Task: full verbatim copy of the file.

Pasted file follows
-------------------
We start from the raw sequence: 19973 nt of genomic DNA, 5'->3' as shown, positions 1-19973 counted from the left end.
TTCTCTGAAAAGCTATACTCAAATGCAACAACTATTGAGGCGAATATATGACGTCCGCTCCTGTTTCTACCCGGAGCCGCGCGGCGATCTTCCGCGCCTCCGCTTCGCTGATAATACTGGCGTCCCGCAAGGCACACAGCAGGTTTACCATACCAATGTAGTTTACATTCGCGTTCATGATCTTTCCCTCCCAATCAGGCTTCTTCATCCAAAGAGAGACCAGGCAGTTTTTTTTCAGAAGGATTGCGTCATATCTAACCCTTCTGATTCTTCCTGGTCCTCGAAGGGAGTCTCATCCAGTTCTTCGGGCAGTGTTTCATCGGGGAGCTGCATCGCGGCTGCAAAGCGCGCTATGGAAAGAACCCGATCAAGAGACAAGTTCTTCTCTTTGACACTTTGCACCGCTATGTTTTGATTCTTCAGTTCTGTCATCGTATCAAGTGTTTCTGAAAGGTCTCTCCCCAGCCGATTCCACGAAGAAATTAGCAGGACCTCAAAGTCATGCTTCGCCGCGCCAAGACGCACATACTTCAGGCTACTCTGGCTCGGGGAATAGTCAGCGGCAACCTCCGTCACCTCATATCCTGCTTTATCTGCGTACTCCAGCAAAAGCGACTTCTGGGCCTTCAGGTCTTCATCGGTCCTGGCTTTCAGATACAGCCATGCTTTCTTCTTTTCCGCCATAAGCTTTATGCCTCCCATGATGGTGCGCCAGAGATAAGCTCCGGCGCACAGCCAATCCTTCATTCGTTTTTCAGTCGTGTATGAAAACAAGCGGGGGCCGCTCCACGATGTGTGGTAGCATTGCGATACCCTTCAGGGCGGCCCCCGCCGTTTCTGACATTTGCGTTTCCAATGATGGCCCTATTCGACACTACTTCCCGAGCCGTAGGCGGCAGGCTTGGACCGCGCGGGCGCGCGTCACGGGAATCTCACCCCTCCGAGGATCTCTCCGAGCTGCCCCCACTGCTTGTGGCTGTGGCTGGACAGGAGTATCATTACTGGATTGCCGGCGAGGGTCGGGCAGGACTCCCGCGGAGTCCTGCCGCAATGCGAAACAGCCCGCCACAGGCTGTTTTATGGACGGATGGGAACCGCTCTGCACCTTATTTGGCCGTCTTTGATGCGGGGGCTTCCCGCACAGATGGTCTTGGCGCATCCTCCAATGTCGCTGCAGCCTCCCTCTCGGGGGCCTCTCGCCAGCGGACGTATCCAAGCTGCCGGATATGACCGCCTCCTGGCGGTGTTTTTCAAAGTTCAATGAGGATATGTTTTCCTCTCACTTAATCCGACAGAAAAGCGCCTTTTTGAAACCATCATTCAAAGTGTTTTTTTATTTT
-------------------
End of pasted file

We start from the raw sequence: 19973 nt of genomic DNA, 5'->3' as shown, positions 1-19973 counted from the left end.
TTCTCTGAAAAGCTATACTCAAATGCAACAACTATTGAGGCGAATATATGACGTCCGCTCCTGTTTCTACCCGGAGCCGCGCGGCGATCTTCCGCGCCTCCGCTTCGCTGATAATACTGGCGTCCCGCAAGGCACACAGCAGGTTTACCATACCAATGTAGTTTACATTCGCGTTCATGATCTTTCCCTCCCAATCAGGCTTCTTCATCCAAAGAGAGACCAGGCAGTTTTTTTTCAGAAGGATTGCGTCATATCTAACCCTTCTGATTCTTCCTGGTCCTCGAAGGGAGTCTCATCCAGTTCTTCGGGCAGTGTTTCATCGGGGAGCTGCATCGCGGCTGCAAAGCGCGCTATGGAAAGAACCCGATCAAGAGACAAGTTCTTCTCTTTGACACTTTGCACCGCTATGTTTTGATTCTTCAGTTCTGTCATCGTATCAAGTGTTTCTGAAAGGTCTCTCCCCAGCCGATTCCACGAAGAAATTAGCAGGACCTCAAAGTCATGCTTCGCCGCGCCAAGACGCACATACTTCAGGCTACTCTGGCTCGGGGAATAGTCAGCGGCAACCTCCGTCACCTCATATCCTGCTTTATCTGCGTACTCCAGCAAAAGCGACTTCTGGGCCTTCAGGTCTTCATCGGTCCTGGCTTTCAGATACAGCCATGCTTTCTTCTTTTCCGCCATAAGCTTTATGCCTCCCATGATGGTGCGCCAGAGATAAGCTCCGGCGCACAGCCAATCCTTCATTCGTTTTTCAGTCGTGTATGAAAACAAGCGGGGGCCGCTCCACGATGTGTGGTAGCATTGCGATACCCTTCAGGGCGGCCCCCGCCGTTTCTGACATTTGCGTTTCCAATGATGGCCCTATTCGACACTACTTCCCGAGCCGTAGGCGGCAGGCTTGGACCGCGCGGGCGCGCGTCACGGGAATCTCACCCCTCCGAGGATCTCTCCGAGCTGCCCCCACTGCTTGTGGCTGTGGCTGGACAGGAGTATCATTACTGGATTGCCGGCGAGGGTCGGGCAGGACTCCCGCGGAGTCCTGCCGCAATGCGAAACAGCCCGCCACAGGCTGTTTTATGGACGGATGGGAACCGCTCTGCACCTTATTTGGCCGTCTTTGATGCGGGGGCTTCCCGCACAGATGGTCTTGGCGCATCCTCCAATGTCGCTGCAGCCTCCCTCTCGGGGGCCTCTCGCCAGCGGACGTATCCAAGCTGCCGGATATGACCGCCTCCTGGCGGTGTTTTTCAAAGTTCAATGAGGATATGTTTTCCTCTCACTTAATCCGACAGAAAAGCGCCTTTTTGAAACCATCATTCAAAGTGTTTTTTTATTTT